Penn. DEP fines violator of Clean Streams law

The Department of Environmental Protection has fined DeCesare Corp., based in Murrysville, Westmoreland County, $25,000 after it was found to have done work at a development site that polluted Steels Run -- a violation of its NPDES permit. Beginning in 2004, the company began earth disturbance activities at its San Ria Court development on Weistertown Road in Murrysville, leading to stormwater runoff entering Steels Run, a high quality stream and cold water fishery...

PITTSBURGH, PA, March 25, 2008 -- The Department of Environmental Protection has fined DeCesare Corp., based in Murrysville, Westmoreland County, $25,000 after it was found to have done work at a development site that polluted Steels Run -- a violation of its National Pollutant Discharge Elimination System, or NPDES, permit.

Beginning in 2004, the company began earth disturbance activities at its San Ria Court development on Weistertown Road in Murrysville. That activity led to stormwater runoff entering Steels Run, which is designated as a high quality stream and cold water fishery.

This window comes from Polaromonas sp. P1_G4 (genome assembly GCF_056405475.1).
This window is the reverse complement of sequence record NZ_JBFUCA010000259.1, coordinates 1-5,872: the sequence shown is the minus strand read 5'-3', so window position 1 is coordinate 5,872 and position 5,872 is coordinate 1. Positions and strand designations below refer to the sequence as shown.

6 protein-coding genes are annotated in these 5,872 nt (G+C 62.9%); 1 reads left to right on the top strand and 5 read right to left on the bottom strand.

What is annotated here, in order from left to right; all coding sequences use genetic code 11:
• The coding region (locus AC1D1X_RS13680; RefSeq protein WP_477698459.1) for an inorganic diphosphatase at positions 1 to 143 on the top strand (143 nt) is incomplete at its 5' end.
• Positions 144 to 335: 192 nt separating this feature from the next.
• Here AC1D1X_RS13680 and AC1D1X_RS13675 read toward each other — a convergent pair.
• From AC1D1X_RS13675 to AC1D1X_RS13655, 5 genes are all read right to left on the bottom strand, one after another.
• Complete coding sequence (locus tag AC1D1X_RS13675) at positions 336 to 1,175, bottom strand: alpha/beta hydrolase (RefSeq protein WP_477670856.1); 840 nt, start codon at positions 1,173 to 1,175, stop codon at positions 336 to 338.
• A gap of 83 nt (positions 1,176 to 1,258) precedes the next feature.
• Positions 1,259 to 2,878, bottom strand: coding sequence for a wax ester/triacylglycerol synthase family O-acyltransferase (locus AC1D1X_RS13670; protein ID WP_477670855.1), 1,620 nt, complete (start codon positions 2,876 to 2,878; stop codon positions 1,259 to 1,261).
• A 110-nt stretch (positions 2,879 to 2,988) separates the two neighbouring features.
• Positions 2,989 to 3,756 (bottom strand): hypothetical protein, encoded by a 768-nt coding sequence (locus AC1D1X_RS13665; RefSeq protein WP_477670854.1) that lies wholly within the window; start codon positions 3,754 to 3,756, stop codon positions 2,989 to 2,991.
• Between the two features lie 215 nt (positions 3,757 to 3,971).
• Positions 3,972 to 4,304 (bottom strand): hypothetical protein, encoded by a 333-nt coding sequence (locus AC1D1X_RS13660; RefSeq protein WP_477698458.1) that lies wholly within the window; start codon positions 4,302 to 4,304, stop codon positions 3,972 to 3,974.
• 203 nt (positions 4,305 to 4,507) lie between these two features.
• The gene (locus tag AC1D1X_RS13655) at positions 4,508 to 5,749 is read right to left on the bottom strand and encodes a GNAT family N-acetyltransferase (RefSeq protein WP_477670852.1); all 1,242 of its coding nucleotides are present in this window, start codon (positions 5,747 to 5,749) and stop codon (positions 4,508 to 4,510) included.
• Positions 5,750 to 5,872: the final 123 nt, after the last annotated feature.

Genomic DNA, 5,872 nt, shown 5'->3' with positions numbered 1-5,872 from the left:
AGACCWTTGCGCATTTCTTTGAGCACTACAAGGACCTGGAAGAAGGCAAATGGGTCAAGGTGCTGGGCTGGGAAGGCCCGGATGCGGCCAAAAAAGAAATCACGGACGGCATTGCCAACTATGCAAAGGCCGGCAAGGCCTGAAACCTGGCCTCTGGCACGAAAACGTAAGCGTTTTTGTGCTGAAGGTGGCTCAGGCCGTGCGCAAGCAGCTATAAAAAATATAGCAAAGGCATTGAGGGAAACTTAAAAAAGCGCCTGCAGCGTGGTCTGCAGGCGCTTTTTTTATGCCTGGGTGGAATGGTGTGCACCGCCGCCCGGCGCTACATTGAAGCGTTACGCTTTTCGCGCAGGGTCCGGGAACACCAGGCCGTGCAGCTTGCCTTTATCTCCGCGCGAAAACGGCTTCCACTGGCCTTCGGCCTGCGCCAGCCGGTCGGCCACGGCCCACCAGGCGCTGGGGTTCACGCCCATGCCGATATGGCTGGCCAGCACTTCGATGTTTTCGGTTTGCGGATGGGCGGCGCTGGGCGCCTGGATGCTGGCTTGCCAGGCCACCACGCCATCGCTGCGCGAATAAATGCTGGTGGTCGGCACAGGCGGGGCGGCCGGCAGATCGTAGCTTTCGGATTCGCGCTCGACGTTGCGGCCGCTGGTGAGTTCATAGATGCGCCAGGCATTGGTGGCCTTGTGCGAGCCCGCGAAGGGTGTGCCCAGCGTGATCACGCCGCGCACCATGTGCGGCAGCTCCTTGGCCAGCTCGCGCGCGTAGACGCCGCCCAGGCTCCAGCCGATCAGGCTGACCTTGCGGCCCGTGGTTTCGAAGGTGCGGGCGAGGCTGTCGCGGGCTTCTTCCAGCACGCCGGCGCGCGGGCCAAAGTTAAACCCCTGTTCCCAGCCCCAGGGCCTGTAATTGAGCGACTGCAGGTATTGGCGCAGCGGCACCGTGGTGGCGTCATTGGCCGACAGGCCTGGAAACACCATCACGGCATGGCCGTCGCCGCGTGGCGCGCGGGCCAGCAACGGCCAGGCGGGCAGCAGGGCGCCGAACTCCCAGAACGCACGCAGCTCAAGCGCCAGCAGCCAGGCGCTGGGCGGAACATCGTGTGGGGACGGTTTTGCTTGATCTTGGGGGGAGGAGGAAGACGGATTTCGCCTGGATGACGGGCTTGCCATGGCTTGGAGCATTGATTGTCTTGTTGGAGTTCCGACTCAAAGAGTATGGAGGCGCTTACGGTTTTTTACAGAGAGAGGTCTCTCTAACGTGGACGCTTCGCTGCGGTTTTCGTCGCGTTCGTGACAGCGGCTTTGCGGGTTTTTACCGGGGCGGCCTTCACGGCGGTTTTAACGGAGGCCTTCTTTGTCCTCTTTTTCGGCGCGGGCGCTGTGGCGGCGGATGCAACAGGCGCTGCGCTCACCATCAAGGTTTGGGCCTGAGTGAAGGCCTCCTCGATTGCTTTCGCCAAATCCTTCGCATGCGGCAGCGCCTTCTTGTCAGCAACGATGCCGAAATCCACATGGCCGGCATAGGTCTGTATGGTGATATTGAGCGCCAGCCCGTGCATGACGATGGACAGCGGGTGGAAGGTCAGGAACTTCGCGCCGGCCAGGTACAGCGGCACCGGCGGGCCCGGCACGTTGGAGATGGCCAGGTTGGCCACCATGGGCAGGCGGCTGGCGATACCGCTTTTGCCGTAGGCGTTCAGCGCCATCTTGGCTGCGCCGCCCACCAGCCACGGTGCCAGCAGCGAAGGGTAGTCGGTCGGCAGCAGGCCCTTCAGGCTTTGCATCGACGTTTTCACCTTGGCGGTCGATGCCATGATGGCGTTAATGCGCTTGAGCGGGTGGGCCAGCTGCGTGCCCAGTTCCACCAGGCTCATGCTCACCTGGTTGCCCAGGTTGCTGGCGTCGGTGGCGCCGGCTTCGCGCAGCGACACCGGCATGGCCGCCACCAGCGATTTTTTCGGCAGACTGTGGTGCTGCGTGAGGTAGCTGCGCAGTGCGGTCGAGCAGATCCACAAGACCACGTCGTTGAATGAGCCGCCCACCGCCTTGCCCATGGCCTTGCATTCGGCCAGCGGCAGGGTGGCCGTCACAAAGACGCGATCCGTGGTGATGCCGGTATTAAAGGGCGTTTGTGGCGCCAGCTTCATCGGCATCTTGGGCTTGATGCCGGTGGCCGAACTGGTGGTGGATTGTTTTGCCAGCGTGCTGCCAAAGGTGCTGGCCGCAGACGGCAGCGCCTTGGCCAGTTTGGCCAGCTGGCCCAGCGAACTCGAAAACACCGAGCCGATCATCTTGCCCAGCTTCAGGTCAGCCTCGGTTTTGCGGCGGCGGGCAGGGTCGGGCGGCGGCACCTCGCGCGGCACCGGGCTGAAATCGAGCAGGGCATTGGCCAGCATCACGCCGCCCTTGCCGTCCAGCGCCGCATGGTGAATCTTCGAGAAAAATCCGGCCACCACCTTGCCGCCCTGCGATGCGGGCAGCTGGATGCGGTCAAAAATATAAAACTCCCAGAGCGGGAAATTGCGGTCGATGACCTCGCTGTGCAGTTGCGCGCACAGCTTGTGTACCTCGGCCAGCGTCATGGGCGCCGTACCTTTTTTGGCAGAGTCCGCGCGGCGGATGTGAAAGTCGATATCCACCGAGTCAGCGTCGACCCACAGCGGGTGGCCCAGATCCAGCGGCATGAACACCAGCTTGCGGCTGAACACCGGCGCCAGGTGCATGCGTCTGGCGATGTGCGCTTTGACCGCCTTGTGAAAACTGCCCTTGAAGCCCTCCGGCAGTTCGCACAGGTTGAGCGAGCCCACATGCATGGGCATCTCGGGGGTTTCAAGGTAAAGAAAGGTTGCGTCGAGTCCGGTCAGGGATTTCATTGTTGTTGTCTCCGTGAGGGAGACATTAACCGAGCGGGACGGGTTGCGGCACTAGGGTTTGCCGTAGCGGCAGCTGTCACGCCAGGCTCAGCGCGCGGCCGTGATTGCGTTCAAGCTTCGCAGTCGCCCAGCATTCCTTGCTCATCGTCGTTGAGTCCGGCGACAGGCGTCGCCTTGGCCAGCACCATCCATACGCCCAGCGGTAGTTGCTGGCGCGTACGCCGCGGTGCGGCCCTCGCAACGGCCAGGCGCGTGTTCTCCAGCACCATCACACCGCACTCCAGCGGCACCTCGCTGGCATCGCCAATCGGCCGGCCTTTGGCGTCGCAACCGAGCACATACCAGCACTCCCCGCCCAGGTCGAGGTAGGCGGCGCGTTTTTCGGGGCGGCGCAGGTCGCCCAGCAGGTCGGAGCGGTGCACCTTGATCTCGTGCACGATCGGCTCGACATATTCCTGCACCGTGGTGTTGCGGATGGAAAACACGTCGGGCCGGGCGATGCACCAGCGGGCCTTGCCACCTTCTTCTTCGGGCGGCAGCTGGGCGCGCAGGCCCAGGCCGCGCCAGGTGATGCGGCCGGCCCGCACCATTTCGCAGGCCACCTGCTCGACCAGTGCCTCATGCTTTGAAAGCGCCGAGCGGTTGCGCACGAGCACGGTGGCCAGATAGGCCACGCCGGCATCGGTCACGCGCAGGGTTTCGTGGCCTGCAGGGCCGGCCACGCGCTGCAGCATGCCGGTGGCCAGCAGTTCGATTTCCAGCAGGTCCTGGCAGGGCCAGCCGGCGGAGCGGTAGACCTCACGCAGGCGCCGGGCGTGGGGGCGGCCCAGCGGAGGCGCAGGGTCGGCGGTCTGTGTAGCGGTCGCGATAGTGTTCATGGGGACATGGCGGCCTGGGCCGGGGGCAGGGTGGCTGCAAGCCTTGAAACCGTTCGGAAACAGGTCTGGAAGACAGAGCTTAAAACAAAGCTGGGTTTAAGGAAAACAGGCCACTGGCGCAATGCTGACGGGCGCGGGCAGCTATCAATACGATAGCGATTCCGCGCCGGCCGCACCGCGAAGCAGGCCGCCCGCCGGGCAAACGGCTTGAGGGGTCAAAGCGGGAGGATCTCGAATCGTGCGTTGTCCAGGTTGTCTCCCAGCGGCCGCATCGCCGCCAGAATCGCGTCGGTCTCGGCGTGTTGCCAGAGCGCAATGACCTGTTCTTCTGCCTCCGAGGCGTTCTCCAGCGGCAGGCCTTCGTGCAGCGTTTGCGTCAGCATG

The NPDES permit prescribes erosion and sedimentation controls to prevent such runoff.

"Development cannot come at the expense of Pennsylvania's water resources," said Kenneth Bowman, DEP's southwest regional director. "Working with our partners in the county conservation districts, DEP is committed to enforcing the regulations and laws that protect the commonwealth's streams and rivers."

Inspections by the Westmoreland Conservation District in 2004, 2006 and 2007 show that DeCesare failed to implement the erosion and sediment controls required to prevent stormwater runoff from carrying sediment from the site into Steels Run.

DEP works in partnership with county conservation districts to regulate erosion and sedimentation controls at construction sites. Trained staff from district offices review erosion and sediment control plans and perform site inspections.

The department administers and enforces the Chapter 102 erosion and sediment control regulations and the Clean Streams Law in many counties, including Westmoreland.

Stormwater runoff from sites where the surface soils are bare often accelerates erosion and carries sediment and debris into the commonwealth's waterways where it can threaten aquatic life. Sediment covers fish eggs and gravel nests, destroys the food supply, and clouds the water, which deprives plants of the light needed for photosynthesis and, in turn, impairs the ability of fish to extract oxygen from the water.

###

More in Environmental